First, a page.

Good morning. Before jumping in to the forecast, I wanted to spend just a moment discussing why some areas of the region will see snow on Sunday night and Monday, and others sleet or freezing rain. It has to do with the temperature in the column of air above the surface, through which precipitation falls.
Snowflakes form high in the atmosphere, and if the temperature remains below 32 degrees as they fall thousands of feet to the surface, they remain snow. However, if there are pockets of warmer air and then sub-freezing temperatures again, sleet will form as snowflakes, melt, and then re-freeze as small ice pellets. And finally, if there is warmer air near the surface, but not at the surface, we’ll get freezing rain. The graphic below helps depict these processes.
This is the primary reason we think freezing rain is most likely near the coast—where the Arctic air mass will be most modified by the warmer Gulf of Mexico near the surface—and snow most likely over areas well inland. In terms of roads and potentially power lines, freezing rain is most problematic because it only takes a little to stick to roads and make them icy, and not that much more to accrue on power lines and weigh them down, or become more susceptible to blowing winds.
We’re starting to get closer to Monday, so higher resolution models are beginning to come into our forecasts, and as they do so confidence in which types of winter precipitation, and how much will fall, will increase.
Temperatures are above freezing across the Houston area this morning, but only barely. They won’t rise a whole lot today, likely only reaching the upper 30s in Houston, and near 40 degrees along the coast. Buy hey, that’s better than freezing, right? In terms of wintry precipitation, our concerns now begin tonight for parts of the metro area northwest of a line from Katy to Tomball to Conroe. This is because lows for those areas are now expected to fall to about 30 degrees. This, in concert with light precipitation, could lead to some icing on elevated roads and bridges.
Highs on Sunday should get into the mid-30s for even these inland areas, and warmer in Houston itself, so traveling across the metro area after mid-morning on Sunday should be fine. But the further west and north you go, you’re still going to run into freezing conditions.
Conditions begin to deteriorate by around sunset on Sunday in Houston. This is when we expect widespread precipitation to move into the area, and temperatures to begin to fall below 32 degrees. Some inland areas won’t see above freezing temperatures again until Wednesday.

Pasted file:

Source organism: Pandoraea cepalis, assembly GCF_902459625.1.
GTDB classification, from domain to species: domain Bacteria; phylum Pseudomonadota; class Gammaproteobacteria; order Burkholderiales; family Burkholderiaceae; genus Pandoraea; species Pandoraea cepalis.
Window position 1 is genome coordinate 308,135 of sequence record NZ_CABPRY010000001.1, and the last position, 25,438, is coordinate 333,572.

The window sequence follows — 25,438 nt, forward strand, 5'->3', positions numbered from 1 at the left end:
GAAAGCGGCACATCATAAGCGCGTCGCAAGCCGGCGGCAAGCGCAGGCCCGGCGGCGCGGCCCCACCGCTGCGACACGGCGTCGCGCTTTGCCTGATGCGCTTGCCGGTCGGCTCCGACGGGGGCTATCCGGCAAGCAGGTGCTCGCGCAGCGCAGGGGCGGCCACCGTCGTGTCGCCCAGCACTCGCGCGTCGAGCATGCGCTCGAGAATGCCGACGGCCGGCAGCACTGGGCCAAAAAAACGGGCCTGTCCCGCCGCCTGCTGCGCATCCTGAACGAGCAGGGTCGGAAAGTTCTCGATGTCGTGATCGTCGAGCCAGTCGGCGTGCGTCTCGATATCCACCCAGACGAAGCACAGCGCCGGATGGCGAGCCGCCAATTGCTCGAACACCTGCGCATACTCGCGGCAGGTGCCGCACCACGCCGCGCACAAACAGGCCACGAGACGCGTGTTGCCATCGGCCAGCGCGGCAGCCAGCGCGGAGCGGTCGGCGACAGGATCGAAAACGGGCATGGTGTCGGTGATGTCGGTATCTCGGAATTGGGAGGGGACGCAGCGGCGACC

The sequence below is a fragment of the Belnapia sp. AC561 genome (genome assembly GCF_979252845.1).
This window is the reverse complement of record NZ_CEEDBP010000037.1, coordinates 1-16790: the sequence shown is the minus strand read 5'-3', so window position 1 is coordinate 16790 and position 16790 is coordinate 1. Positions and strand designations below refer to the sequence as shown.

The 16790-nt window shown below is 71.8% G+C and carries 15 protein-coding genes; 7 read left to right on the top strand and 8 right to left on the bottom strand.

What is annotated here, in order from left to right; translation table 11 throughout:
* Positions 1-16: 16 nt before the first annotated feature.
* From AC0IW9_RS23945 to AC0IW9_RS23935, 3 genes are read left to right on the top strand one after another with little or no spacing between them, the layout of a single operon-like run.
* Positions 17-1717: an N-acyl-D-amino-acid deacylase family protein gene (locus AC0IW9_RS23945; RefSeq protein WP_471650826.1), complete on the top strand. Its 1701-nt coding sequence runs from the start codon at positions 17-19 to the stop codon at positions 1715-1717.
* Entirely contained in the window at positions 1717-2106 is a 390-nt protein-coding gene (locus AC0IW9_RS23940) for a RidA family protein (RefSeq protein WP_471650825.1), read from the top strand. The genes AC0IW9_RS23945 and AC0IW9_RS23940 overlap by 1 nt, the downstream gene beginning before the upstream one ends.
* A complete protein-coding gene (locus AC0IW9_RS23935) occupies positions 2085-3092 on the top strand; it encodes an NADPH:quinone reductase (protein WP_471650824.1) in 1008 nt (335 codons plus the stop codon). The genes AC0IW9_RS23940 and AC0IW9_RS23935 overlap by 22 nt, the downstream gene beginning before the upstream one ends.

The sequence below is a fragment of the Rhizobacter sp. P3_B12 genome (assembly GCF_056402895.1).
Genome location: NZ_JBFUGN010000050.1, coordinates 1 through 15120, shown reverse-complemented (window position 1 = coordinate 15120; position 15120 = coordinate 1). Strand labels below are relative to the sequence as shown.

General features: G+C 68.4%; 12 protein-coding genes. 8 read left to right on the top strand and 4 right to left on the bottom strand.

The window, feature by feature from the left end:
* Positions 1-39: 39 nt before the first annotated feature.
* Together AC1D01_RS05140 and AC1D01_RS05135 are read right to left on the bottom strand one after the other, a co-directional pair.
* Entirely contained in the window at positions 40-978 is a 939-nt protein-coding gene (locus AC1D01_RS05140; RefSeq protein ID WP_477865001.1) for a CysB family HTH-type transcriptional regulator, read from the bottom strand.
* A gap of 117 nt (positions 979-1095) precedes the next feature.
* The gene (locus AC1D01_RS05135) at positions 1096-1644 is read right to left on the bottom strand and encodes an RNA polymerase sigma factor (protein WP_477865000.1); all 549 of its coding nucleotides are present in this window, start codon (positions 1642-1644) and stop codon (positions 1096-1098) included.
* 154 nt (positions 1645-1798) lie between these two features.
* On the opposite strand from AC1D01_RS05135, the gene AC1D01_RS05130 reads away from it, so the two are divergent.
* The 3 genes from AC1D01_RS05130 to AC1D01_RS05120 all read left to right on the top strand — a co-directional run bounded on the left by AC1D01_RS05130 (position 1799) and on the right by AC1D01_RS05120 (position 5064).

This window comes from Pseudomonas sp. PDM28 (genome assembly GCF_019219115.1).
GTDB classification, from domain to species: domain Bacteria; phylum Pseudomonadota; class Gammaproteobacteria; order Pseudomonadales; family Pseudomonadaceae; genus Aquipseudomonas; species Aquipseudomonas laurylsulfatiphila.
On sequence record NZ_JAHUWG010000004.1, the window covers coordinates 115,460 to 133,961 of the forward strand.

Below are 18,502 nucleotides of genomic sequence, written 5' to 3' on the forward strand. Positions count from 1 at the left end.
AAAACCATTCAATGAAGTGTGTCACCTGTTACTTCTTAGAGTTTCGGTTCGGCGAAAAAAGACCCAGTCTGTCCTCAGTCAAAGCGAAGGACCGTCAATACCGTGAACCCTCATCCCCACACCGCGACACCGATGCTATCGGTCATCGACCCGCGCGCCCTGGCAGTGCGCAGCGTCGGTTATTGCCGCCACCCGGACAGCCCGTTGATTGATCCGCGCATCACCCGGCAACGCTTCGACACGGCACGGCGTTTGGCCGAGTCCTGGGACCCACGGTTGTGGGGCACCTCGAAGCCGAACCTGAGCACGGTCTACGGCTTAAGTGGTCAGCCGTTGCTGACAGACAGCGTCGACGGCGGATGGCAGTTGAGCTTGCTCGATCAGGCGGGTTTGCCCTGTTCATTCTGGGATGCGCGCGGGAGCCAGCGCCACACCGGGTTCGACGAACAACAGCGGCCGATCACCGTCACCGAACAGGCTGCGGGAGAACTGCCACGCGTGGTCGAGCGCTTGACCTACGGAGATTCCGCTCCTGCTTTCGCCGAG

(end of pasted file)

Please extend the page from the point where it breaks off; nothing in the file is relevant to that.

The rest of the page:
Sunday night and Monday
This is when conditions on area roadways will become treacherous. As noted above, we expect snow to fall across inland areas where temperatures are the coldest, but we don’t know where snow will switch to sleet, only that this line will likely be somewhat north of Interstate 10. In terms of accumulations, here is our best forecast at this time, but it remains highly subject to change as additional high-resolution forecast models enter the picture.
Snowfall: For areas that receive it, about 1 inch, with 2 or more inches possible for Conroe and areas north of there.
Sleet: About 1 inch for central parts of the Houston metro area, with less north (where there will be more snow) and south (where freezing rain is more likely).
Freezing rain: About one-quarter inch for areas along and south of Interstate 10.
It now appears likely that precipitation will wrap up by around Noon on Monday, if not shortly before. Unfortunately, because temperatures at that time will probably only be in the low 20s for most of the area, whatever falls on the roads is not going anywhere. Moreover, with winds gusting out of the north above 30 mph, especially along the coast, it will feel like 10 degrees or below. Finally, these winds could play havoc with iced over power lines. So yeah, Monday is a day to stay home and hunker down.
After the precipitation ends, skies may begin to clear overnight. With extremely cold air in place, this will allow for ideal cooling conditions heading into Tuesday morning. And it will be exceptionally cold for Houston. Areas where there is snow on the ground, well west and north of Houston, may see temperatures of 5 to 10 degrees, and the coast will only be marginally warmer, in the low 20s. (The all-time record low for Houston is 5 degrees, set in 1930.)
Temperatures should reach above freezing, if barely, for areas south of Interstate 10 on Tuesday. But areas north of that line may continue to see freezing temperatures throughout Tuesday and Tuesday night. Lows will not fall much Tuesday night.
What this all means for roadways in the Houston for Tuesday morning and beyond is unclear. It will depend on how much precipitation falls Monday, in what form, and whether efforts to de-ice roadways are effective. I can offer no good predictions here, sorry.
Wednesday, Thursday, and Friday
Unfortunately, another round of precipitation is likely on Wednesday, as moisture moves inland from the Gulf of Mexico, and another front approaches. This will fall as rain on Wednesday, but for inland areas at least it could turn into sleet or freezing rain on Wednesday night—at least for areas along and north of Interstate 10.
The details of this are still very much in flux, but there’s a chance for more icy roads on Wednesday night and Thursday morning. At this time we do anticipate less impact than we’re likely to experience on Monday. Lows drop into the 20s on Thursday night, probably, before finally warming well above freezing on Friday.
And that’s the end. Saturday should get into the 50s or so, and by Sunday we’re back to highs in the 60s. Until then, it’s going to be absolutely frigid. Stay safe, y’all.
Matt will have a brief update on the forecast later today, and also take a first stab at historical significance of this kind of winter event for Houston.